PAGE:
Space archaeologist Dr Sarah Parcak has become this year's winner of the TED (Technology, Entertainment and Design) prize.
The $1m prize is awarded each year to an individual who is judged able to spark global change.
Dr Parcak is using the money to set up a website to crowdsource as yet undiscovered sites around the world.
The so-called citizen scientists will also be called on to spot and report looting at existing sites.
Dr Parcak is known as a space archaeologist because she uses satellite imagery collected above the Earth and analyses it using algorithms to identify subtle changes that could signal a hidden human-made structure.
Her satellite mapping of Egypt has already suggested the existence of 17 hitherto unknown pyramids, 1,000 tombs and 3,100 settlements.
Each TED prizewinner must articulate how they will spend the money via a "wish". Dr Parcak's is to get the world more engaged in archaeology.
"I wish for us to discover the millions of unknown archaeological sites across the globe," she said.
"By creating a 21st Century army of global explorers, we'll find and protect the world's hidden heritage, which contains humankind's collective resilience and creativity."
Her website will offer the public access to satellite imagery and tutorials to help spot potential sites.
Users will be asked to fill in a checklist of what they have seen. Although they will be given imagery, they will not know the exact location of the sites they are exploring to prevent possible looting or misuse of information.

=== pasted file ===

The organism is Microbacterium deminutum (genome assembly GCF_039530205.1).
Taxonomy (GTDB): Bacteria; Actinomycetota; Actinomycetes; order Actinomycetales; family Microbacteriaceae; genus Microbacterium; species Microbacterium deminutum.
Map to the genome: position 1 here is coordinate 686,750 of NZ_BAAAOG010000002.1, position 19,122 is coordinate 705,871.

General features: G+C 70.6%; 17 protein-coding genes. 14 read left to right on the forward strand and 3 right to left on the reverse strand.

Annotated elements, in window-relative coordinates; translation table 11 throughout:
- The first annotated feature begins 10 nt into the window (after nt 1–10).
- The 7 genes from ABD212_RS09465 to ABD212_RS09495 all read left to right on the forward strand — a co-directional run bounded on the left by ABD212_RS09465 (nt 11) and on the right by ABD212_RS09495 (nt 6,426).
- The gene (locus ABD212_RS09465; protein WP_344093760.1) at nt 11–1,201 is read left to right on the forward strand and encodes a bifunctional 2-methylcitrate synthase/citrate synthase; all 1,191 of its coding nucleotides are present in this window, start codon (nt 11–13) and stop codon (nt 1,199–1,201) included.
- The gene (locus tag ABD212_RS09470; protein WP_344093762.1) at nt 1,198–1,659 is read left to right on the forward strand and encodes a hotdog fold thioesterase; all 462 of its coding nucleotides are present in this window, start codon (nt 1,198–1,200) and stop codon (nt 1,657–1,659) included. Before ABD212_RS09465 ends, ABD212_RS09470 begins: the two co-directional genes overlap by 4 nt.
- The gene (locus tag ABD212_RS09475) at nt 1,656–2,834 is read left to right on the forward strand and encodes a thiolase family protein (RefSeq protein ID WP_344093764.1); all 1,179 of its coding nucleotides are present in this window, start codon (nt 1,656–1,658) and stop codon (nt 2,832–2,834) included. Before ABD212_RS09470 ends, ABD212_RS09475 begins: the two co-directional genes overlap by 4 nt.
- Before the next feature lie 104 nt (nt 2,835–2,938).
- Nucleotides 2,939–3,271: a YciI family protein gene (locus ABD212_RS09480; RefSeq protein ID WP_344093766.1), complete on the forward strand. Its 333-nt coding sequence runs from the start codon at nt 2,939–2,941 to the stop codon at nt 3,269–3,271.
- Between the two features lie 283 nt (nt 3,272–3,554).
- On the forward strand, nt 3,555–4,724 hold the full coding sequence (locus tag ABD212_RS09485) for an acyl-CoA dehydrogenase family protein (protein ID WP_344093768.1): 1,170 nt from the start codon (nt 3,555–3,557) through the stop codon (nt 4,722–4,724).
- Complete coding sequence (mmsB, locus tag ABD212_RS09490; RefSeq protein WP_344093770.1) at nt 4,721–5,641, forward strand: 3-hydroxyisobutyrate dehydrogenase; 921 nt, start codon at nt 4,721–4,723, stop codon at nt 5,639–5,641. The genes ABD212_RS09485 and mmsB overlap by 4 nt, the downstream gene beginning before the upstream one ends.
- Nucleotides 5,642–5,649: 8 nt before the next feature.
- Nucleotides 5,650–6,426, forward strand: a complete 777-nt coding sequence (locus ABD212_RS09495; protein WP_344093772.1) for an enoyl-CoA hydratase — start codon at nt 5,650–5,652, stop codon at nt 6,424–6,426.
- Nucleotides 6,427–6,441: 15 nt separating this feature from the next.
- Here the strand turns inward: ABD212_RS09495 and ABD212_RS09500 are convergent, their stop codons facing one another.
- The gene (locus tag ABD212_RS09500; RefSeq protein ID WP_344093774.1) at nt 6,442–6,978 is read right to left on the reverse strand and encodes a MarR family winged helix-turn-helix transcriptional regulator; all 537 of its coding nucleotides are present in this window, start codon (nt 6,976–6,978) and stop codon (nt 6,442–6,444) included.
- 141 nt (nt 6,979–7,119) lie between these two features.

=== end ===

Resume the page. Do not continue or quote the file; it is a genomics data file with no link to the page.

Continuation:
"If 50 people say that they have seen a tomb, then we will think that it is worth a look," she explained.
She added that the site would be launched in a game format. Users will be given points and high-scorers could win the opportunity to be involved in digs via social media if archaeologists follow up their discoveries.
"Archaeology is currently at a tipping point," she told the TED audience on accepting her prize.
"Isil is blowing up and looting temples in Iraq and Syria. If we don't do something, these sites will be gone."
'Losing the battle'
The volunteers will also be called on to spot evidence of sites being raided and treasures stolen by locals who are desperate for money.
Dr Parcak's team has spent the last six months looking for looting pits in Egypt, which are distinctive and relatively easy to identify.
She said they had uncovered evidence of excavations across the country where people had tunnelled underneath to steal mummies, jewellery and other valuables.
"We can't keep up, we are losing the battle. It is heartbreaking," she said.
She hopes that by engaging an army of citizen scientists, some of the treasures at the ancient sites in the Middle East can be saved.
"If the platform can detect looting early enough we can alert the authorities and start protecting the site," she said.